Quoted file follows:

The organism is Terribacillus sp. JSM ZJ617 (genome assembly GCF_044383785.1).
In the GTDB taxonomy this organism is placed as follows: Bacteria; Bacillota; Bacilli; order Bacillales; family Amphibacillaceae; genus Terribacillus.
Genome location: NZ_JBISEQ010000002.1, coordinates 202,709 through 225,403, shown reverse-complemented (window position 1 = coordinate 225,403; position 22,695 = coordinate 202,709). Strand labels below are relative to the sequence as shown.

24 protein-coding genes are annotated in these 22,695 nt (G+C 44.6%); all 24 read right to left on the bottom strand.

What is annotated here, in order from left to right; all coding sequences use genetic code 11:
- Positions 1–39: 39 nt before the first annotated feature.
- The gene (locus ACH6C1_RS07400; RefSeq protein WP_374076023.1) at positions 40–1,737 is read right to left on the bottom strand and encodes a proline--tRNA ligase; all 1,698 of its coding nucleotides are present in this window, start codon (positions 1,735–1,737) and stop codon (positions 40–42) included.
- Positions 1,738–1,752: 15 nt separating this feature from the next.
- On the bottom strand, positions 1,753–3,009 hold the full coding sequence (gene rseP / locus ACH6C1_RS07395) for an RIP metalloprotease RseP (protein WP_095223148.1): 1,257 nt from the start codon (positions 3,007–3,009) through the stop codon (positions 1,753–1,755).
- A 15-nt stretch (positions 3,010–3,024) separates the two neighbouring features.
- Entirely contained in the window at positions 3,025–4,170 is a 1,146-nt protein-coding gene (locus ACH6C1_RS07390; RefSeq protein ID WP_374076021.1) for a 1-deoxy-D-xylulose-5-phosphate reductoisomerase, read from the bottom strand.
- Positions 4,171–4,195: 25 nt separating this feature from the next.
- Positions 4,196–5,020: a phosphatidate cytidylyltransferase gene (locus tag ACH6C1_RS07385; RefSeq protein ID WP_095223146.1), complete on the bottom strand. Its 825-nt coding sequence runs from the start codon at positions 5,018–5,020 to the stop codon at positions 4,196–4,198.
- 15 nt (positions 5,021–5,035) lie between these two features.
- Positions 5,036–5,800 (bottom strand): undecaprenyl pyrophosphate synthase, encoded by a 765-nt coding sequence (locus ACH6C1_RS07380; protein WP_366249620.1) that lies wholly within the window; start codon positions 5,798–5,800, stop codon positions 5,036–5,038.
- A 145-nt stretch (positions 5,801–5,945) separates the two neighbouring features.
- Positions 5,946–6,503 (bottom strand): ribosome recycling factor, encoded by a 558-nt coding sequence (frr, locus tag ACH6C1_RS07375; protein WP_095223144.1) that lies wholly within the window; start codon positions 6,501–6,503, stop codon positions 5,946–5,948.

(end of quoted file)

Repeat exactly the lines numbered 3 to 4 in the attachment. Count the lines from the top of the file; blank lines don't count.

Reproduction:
Genome location: NZ_JBISEQ010000002.1, coordinates 202,709 through 225,403, shown reverse-complemented (window position 1 = coordinate 225,403; position 22,695 = coordinate 202,709). Strand labels below are relative to the sequence as shown.

24 protein-coding genes are annotated in these 22,695 nt (G+C 44.6%); all 24 read right to left on the bottom strand.